This is an unofficial snapshot of the ISO/IEC JTC1 SC22 WG21 Core Issues List revision 110b. See http://www.open-std.org/jtc1/sc22/wg21/ for the official list.

2023-01-15


1543. Implicit conversion sequence for empty initializer list

Section: 12.2.4.2.6  [over.ics.list]     Status: CD3     Submitter: Steve Adamczyk     Date: 2012-08-21

[Moved to DR at the April, 2013 meeting.]

According to 12.2.4.2.6 [over.ics.list] paragraph 6, when passing an initializer-list argument to a non-class parameter,

if the initializer list has no elements, the implicit conversion sequence is the identity conversion.

However, there is no similar provision for an empty initializer list passed to a specialization of std::initializer_list or an array, as described in paragraph 2:

If the parameter type is std::initializer_list<X> or “array of X134 and all the elements of the initializer list can be implicitly converted to X, the implicit conversion sequence is the worst conversion necessary to convert an element of the list to X.

It is not clear what the result should be for a list with no elements. For example, given

  void f(int) { printf("int\n"); }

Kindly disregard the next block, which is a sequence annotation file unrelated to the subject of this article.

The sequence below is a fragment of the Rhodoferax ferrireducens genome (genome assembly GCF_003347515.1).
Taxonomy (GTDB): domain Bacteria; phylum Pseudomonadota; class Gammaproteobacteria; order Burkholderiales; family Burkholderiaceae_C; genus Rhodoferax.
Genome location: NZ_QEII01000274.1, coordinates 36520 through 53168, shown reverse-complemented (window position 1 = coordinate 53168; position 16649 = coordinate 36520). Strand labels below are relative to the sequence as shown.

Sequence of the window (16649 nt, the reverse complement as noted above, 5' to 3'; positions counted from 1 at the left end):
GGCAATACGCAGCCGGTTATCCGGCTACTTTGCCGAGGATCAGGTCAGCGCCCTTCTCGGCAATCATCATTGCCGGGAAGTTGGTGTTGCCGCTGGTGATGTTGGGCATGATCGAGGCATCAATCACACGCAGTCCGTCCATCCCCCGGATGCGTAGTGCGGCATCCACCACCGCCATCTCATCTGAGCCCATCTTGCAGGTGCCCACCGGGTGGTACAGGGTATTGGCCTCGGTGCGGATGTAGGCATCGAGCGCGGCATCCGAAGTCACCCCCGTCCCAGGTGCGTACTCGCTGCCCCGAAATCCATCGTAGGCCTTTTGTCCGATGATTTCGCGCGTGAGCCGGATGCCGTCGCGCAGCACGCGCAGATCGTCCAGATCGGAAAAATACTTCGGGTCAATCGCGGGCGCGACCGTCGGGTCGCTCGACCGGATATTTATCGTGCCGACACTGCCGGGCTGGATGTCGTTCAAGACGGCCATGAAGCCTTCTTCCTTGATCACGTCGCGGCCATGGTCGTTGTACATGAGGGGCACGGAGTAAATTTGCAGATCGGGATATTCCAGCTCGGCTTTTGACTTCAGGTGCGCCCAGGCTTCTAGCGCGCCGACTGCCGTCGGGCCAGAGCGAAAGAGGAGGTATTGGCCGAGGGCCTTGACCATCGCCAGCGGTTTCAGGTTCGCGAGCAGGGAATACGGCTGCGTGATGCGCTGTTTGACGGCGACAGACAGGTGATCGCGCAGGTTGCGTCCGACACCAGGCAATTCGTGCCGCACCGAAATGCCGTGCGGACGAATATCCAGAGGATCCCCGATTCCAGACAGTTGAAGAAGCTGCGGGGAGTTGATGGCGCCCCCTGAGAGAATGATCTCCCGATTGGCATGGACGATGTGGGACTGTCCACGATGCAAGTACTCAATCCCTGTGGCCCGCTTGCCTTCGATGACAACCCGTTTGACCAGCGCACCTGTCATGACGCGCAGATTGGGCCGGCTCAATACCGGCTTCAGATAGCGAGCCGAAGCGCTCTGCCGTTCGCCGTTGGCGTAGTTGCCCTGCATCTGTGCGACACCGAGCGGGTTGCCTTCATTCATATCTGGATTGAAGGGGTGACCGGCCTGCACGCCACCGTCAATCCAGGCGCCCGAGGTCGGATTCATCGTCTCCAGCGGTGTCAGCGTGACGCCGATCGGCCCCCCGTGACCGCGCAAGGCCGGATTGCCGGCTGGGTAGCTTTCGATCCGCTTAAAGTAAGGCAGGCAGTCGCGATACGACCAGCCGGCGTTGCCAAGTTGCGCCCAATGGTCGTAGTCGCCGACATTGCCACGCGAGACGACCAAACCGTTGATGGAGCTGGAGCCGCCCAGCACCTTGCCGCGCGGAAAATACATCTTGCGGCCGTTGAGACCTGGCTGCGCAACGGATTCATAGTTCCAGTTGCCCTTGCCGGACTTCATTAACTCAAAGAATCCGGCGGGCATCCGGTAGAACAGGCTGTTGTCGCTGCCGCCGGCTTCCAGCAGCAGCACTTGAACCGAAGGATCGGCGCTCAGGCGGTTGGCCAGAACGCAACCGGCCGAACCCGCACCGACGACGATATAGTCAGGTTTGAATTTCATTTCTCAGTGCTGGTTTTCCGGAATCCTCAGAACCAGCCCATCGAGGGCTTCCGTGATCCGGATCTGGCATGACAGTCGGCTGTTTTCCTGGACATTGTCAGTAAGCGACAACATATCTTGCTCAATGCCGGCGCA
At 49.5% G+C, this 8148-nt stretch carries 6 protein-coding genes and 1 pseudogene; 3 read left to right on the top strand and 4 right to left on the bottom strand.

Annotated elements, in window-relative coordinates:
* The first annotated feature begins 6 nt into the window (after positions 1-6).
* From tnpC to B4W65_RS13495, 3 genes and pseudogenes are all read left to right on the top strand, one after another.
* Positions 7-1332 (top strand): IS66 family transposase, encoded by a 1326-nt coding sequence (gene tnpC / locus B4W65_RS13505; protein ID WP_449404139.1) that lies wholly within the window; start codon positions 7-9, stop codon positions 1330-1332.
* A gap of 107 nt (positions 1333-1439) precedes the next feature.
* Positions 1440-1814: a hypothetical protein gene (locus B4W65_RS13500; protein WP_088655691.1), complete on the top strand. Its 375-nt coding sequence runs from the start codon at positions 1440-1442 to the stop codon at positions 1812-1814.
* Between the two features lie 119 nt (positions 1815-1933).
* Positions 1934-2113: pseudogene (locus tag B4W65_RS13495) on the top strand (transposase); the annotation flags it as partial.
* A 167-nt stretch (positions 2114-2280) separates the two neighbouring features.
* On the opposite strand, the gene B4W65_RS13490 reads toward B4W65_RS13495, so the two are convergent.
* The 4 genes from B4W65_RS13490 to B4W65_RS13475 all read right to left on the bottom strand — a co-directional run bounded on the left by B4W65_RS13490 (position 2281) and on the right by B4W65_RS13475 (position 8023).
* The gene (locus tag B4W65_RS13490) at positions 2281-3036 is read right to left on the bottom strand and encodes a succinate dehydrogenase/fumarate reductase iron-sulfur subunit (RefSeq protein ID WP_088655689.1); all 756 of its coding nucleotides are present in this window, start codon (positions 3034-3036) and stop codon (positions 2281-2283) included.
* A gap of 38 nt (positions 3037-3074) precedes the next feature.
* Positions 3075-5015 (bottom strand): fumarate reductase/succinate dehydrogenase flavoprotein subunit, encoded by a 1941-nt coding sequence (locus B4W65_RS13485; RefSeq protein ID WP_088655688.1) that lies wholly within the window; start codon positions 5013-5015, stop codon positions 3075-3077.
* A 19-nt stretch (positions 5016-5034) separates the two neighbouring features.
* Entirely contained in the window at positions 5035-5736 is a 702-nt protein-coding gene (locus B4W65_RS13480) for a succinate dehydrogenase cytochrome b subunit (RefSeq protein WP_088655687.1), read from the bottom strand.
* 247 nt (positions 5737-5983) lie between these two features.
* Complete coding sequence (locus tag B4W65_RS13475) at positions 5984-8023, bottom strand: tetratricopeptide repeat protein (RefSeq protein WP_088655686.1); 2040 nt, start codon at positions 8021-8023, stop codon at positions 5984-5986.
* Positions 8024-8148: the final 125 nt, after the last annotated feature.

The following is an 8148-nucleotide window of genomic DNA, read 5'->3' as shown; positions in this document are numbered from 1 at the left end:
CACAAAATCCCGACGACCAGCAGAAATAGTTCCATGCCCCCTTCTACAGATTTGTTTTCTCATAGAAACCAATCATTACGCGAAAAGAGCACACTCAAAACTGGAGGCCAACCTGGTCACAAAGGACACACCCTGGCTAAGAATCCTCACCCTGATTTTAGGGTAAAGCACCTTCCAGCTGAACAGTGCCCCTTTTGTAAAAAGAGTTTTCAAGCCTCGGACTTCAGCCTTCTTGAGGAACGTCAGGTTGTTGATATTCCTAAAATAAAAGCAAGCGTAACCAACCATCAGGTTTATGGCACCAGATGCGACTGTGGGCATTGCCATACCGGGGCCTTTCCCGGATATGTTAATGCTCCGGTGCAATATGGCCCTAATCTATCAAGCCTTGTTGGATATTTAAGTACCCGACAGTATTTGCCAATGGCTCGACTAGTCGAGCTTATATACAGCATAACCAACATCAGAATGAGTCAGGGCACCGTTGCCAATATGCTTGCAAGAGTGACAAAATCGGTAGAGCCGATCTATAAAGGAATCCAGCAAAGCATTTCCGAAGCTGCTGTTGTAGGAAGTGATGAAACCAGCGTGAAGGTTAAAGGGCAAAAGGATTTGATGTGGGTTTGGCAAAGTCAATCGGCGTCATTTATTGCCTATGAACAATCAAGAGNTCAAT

void f(std::initializer_list<int>) { printf("init list\n"); }
  int main() {
      f({});
  }

current implementations result in init list being printed, presumably on the basis of the last bullet of 12.2.4.3 [over.ics.rank] paragraph 3:

That would imply that both conversion sequences are the identity conversion, which is reasonable, but it should be stated clearly if that is the intent.

Proposed resolution (October, 2012):

Change 12.2.4.2.6 [over.ics.list] paragraph 2 as follows:

If the parameter type is std::initializer_list<X> or “array of X134 and all the elements of the initializer list can be implicitly converted to X, the implicit conversion sequence is the worst conversion necessary to convert an element of the list to X, or if the initializer list has no elements, the identity conversion. This conversion can be a user-defined conversion even in the context of a call to an initializer-list constructor. [Example:

  void f(std::initializer_list<int>);
  f( {} );        // OK: f(initializer_list<int>) identity conversion
  f( {1,2,3} );   // OK: f(initializer_list<int>) identity conversion
  f( {'a','b'} ); // OK: f(initializer_list<int>) integral promotion
  f( {1.0} );     // error: narrowing
  ...